With Michigan's public school districts facing a decline in per-pupil funding, more districts are contracting out for at least one of the three major school support services — food, custodial and transportation — than ever before. This year's survey of school districts found that 44.6 percent of all Michigan school districts contract out for at least one of these services, a 5.6 percent increase over 2008. This year, new contracts alone are expected to save $6.9 million.

Since 2001, the Mackinac Center has surveyed public school districts in Michigan about their use of contractors in providing support services. Each year, more districts contract out to save money and improve services.

Contracting out is especially pertinent as districts face ongoing revenue crunches. As state-based tax revenue has declined in Michigan's receding economy, school revenue correspondingly declined. Consequently, based on average revenue of approximately $13,000 per pupil, most schools face a 3 to 4 percent reduction in revenue in 2009-10 and prospects of a larger reduction in 2010-11.

Contracting out and managing a district's contractors has never been more important, and the Mackinac Center continues to provide the most detailed and comprehensive information about the use of support service contractors in the state.

Of course, districts have always used outside companies to provide goods and services, from constructing buildings to buying pencils to servicing copiers. But many districts did not use contractors to provide school support services until Public Act 112 of 1994 made contracting for these services a prohibited subject of bargaining. Before that, a union could negotiate a clause preventing a district from exploring contracting out non-core services, meaning the district would continue to employ workers covered by collective bargaining agreements that carried ever-increasing legacy costs.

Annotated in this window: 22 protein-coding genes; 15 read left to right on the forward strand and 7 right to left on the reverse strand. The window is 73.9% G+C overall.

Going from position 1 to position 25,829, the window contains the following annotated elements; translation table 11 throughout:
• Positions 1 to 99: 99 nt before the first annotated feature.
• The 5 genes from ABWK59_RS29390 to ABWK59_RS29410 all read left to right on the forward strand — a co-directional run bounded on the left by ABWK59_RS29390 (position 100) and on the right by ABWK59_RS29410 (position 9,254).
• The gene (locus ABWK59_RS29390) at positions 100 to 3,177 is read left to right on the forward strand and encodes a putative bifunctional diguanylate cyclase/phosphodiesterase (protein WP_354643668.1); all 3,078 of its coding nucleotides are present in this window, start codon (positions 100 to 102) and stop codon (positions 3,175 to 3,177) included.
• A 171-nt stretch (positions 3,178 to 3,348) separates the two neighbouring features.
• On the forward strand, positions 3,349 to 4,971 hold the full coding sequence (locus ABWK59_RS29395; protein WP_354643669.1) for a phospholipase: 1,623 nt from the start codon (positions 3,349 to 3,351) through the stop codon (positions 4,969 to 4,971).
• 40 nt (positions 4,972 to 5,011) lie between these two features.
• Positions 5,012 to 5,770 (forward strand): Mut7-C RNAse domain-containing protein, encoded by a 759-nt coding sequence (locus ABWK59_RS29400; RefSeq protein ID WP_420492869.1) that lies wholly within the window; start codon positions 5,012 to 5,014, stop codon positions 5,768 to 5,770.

While a number of districts had privatized some services before 1994, PA 112 allowed more flexibility for districts to begin soliciting bids for services and to gain additional leverage at union negotiating tables.

But the extent to which Michigan public school districts contracted out was unquantified. In 2001, the Mackinac Center began tracking districts that contracted out, first biennially and later annually. Seven surveys have been completed: in 2001 and 2003, and every year from 2005 to 2009.